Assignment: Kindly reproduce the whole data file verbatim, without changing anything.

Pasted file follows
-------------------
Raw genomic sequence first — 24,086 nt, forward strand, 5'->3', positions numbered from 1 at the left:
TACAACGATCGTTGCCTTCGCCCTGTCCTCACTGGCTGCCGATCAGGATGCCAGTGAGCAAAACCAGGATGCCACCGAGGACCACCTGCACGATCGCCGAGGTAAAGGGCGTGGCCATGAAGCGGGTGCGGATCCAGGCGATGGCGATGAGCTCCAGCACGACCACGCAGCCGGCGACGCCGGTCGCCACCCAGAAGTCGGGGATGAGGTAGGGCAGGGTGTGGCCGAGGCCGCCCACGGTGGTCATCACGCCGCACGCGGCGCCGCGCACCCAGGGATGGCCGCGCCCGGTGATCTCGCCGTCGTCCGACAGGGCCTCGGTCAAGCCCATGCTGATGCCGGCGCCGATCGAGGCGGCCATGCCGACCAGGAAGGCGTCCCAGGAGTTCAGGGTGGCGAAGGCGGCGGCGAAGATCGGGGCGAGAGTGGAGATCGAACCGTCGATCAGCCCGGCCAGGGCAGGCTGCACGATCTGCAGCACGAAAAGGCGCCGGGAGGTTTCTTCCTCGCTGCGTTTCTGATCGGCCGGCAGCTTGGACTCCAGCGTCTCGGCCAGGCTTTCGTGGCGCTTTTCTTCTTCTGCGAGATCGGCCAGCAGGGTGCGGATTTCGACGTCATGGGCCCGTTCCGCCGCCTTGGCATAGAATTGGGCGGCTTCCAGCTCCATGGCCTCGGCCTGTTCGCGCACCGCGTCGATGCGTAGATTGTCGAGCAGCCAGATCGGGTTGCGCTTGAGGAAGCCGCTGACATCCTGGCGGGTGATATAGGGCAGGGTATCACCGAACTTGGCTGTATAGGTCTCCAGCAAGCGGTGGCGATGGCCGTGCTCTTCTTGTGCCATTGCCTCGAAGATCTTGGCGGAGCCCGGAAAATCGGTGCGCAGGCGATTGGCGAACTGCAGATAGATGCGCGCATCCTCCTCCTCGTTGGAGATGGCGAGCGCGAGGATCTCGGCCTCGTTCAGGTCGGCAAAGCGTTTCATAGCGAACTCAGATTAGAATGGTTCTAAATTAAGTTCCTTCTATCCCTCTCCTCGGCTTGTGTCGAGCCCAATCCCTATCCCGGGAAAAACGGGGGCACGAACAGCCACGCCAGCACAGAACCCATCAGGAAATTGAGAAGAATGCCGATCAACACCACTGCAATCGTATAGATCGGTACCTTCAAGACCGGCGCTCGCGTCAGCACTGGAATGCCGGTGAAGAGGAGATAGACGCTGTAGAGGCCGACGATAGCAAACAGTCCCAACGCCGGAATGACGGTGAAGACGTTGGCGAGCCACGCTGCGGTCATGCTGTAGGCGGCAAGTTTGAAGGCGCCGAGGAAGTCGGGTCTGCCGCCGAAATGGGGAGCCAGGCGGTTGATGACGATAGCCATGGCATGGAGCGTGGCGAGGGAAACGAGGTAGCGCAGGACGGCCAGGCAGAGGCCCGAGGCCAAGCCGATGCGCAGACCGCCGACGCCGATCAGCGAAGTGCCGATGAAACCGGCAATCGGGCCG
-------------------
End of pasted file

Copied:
Raw genomic sequence first — 24,086 nt, forward strand, 5'->3', positions numbered from 1 at the left:
TACAACGATCGTTGCCTTCGCCCTGTCCTCACTGGCTGCCGATCAGGATGCCAGTGAGCAAAACCAGGATGCCACCGAGGACCACCTGCACGATCGCCGAGGTAAAGGGCGTGGCCATGAAGCGGGTGCGGATCCAGGCGATGGCGATGAGCTCCAGCACGACCACGCAGCCGGCGACGCCGGTCGCCACCCAGAAGTCGGGGATGAGGTAGGGCAGGGTGTGGCCGAGGCCGCCCACGGTGGTCATCACGCCGCACGCGGCGCCGCGCACCCAGGGATGGCCGCGCCCGGTGATCTCGCCGTCGTCCGACAGGGCCTCGGTCAAGCCCATGCTGATGCCGGCGCCGATCGAGGCGGCCATGCCGACCAGGAAGGCGTCCCAGGAGTTCAGGGTGGCGAAGGCGGCGGCGAAGATCGGGGCGAGAGTGGAGATCGAACCGTCGATCAGCCCGGCCAGGGCAGGCTGCACGATCTGCAGCACGAAAAGGCGCCGGGAGGTTTCTTCCTCGCTGCGTTTCTGATCGGCCGGCAGCTTGGACTCCAGCGTCTCGGCCAGGCTTTCGTGGCGCTTTTCTTCTTCTGCGAGATCGGCCAGCAGGGTGCGGATTTCGACGTCATGGGCCCGTTCCGCCGCCTTGGCATAGAATTGGGCGGCTTCCAGCTCCATGGCCTCGGCCTGTTCGCGCACCGCGTCGATGCGTAGATTGTCGAGCAGCCAGATCGGGTTGCGCTTGAGGAAGCCGCTGACATCCTGGCGGGTGATATAGGGCAGGGTATCACCGAACTTGGCTGTATAGGTCTCCAGCAAGCGGTGGCGATGGCCGTGCTCTTCTTGTGCCATTGCCTCGAAGATCTTGGCGGAGCCCGGAAAATCGGTGCGCAGGCGATTGGCGAACTGCAGATAGATGCGCGCATCCTCCTCCTCGTTGGAGATGGCGAGCGCGAGGATCTCGGCCTCGTTCAGGTCGGCAAAGCGTTTCATAGCGAACTCAGATTAGAATGGTTCTAAATTAAGTTCCTTCTATCCCTCTCCTCGGCTTGTGTCGAGCCCAATCCCTATCCCGGGAAAAACGGGGGCACGAACAGCCACGCCAGCACAGAACCCATCAGGAAATTGAGAAGAATGCCGATCAACACCACTGCAATCGTATAGATCGGTACCTTCAAGACCGGCGCTCGCGTCAGCACTGGAATGCCGGTGAAGAGGAGATAGACGCTGTAGAGGCCGACGATAGCAAACAGTCCCAACGCCGGAATGACGGTGAAGACGTTGGCGAGCCACGCTGCGGTCATGCTGTAGGCGGCAAGTTTGAAGGCGCCGAGGAAGTCGGGTCTGCCGCCGAAATGGGGAGCCAGGCGGTTGATGACGATAGCCATGGCATGGAGCGTGGCGAGGGAAACGAGGTAGCGCAGGACGGCCAGGCAGAGGCCCGAGGCCAAGCCGATGCGCAGACCGCCGACGCCGATCAGCGAAGTGCCGATGAAACCGGCAATCGGGCCG